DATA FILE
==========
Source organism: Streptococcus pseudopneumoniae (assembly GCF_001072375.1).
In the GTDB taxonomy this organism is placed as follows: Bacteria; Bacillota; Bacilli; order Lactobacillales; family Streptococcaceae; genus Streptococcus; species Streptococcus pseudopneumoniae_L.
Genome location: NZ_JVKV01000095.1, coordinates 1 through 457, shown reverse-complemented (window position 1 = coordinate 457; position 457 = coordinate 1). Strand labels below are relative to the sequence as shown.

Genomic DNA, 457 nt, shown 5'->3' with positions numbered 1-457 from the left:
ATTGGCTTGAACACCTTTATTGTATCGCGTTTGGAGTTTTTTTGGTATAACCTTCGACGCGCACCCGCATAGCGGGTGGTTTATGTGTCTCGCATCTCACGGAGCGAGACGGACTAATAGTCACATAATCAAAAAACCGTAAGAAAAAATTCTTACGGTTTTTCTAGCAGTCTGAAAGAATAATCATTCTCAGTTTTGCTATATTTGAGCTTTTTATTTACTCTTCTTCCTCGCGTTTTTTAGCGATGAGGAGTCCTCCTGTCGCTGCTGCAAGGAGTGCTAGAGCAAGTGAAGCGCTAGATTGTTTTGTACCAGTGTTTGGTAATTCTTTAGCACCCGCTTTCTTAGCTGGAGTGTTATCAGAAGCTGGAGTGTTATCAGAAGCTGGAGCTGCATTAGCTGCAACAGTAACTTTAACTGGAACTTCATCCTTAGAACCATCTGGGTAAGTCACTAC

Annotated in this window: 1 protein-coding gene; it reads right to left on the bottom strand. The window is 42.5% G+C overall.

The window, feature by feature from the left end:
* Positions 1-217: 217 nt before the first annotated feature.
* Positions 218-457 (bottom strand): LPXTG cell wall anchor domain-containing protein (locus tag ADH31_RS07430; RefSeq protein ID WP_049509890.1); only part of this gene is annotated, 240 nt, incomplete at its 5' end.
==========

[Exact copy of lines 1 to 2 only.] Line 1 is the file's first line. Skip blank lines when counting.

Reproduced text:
Source organism: Streptococcus pseudopneumoniae (assembly GCF_001072375.1).
In the GTDB taxonomy this organism is placed as follows: Bacteria; Bacillota; Bacilli; order Lactobacillales; family Streptococcaceae; genus Streptococcus; species Streptococcus pseudopneumoniae_L.